Because she’s not idle, not quite. Her arc in the film is her wrestling with the legend of Luke Skywalker: both in arguing with the man himself, but also her own desire to enact the same narrative. Let’s lay out the parallels: both Luke and Rey are from nowhere desert planets. Both wanted something more than their expected life, and both were whisked off on a grand journey to defeat a galaxy-threatening evil. Along they way they also discovered that, hey, they’re strong in the Force! Come the sequels, Luke goes to a distant planet to learn to be a Jedi and redeems Darth Vader. So now Rey, who knows the story of Luke, finds herself on a distant planet with a Jedi Master; the next steps are clearly to become a Jedi herself and redeem Kylo Ren, the heir to Vader’s legacy.

But as Luke says, this isn’t going to do the way she thinks. He is not training Jedi, and his lessons is in the Force are all to dissuade her from trying to take up the old mantle, to continue the old legacy she so desperately wants and Luke resents. Essentially, Rey wants the Jedi Order of the Republic to come back, and Luke wants it to end. Rey and Luke’s conflict boils down to whether or not to put another quarter into the arcade cabinet blinking “Game Over.”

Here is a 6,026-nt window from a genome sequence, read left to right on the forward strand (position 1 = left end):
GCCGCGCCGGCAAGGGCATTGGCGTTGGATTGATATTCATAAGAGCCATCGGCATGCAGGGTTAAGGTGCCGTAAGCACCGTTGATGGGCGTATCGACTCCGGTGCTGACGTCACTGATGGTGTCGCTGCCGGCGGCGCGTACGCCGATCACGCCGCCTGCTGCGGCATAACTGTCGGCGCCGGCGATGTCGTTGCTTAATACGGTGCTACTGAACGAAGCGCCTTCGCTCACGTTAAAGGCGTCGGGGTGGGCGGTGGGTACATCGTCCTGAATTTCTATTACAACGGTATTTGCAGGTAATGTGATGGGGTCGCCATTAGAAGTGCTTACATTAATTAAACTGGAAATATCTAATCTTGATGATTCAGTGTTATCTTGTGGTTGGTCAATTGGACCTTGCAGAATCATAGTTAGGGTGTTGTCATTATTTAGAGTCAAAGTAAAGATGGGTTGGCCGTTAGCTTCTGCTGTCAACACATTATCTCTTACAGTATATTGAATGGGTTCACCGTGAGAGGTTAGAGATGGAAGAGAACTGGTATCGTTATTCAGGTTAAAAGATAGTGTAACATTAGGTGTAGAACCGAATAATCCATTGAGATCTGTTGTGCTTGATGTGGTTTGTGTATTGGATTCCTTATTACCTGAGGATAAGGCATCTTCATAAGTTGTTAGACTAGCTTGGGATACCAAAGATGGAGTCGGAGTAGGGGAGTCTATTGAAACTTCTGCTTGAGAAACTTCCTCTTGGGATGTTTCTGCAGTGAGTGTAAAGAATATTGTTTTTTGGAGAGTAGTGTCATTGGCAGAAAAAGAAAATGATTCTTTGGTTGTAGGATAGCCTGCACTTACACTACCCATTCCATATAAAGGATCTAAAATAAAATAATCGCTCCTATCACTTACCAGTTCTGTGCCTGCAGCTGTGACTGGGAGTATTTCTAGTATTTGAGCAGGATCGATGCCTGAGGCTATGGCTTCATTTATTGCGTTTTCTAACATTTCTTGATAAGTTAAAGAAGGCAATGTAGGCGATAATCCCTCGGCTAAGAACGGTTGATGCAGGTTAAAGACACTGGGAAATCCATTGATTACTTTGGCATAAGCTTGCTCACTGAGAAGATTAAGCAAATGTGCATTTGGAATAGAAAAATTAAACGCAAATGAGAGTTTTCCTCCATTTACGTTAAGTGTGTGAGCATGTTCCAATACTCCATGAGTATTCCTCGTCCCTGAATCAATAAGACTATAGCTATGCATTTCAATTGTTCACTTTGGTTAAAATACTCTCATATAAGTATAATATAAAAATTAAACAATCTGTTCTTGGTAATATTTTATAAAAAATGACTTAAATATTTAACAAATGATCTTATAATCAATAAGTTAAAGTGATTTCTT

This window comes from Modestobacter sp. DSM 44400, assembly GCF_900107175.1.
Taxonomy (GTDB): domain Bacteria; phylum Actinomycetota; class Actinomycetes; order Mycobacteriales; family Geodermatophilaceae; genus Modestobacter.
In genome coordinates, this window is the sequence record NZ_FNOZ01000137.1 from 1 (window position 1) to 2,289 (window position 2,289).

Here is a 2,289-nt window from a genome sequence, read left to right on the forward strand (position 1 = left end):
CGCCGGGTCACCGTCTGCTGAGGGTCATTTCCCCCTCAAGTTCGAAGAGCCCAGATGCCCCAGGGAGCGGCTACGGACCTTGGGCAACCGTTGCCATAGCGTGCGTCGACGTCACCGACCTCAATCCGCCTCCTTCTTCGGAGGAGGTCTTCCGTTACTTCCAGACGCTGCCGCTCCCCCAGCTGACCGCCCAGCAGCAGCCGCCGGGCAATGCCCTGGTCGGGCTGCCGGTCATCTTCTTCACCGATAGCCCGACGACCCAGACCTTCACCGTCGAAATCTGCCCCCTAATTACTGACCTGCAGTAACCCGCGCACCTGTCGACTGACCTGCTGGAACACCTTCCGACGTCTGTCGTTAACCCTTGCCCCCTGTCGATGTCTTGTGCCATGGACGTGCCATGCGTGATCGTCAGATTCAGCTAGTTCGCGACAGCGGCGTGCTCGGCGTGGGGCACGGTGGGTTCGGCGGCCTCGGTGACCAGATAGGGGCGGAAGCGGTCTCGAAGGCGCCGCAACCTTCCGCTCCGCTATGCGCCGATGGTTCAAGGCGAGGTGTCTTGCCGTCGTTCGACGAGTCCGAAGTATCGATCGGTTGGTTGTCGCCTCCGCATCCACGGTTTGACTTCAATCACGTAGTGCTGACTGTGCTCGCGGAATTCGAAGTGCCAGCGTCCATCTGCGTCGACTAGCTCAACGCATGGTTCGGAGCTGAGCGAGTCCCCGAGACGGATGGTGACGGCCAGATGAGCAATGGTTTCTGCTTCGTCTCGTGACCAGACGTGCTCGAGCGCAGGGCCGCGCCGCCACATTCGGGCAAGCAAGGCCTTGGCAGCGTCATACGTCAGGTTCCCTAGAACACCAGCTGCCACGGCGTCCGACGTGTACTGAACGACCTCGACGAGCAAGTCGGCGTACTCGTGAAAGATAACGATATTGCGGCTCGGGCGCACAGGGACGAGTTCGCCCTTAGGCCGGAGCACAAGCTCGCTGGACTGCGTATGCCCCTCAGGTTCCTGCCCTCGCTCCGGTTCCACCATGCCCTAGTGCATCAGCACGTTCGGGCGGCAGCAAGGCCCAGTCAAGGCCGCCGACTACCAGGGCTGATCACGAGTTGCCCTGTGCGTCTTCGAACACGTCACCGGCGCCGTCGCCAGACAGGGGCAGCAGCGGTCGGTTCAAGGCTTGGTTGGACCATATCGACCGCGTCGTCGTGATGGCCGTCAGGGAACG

Meanwhile, a Force connection emerges between Rey and Kylo Ren. Kylo offers another foil for Rey, someone with whom she can butt heads about who’s right, and who’s wrong. But as their relationship develops and they see their similarities, Rey also finds another narrative she can enact: the redemption of a Sith. If Luke could turn Vader, could she not turn Kylo too?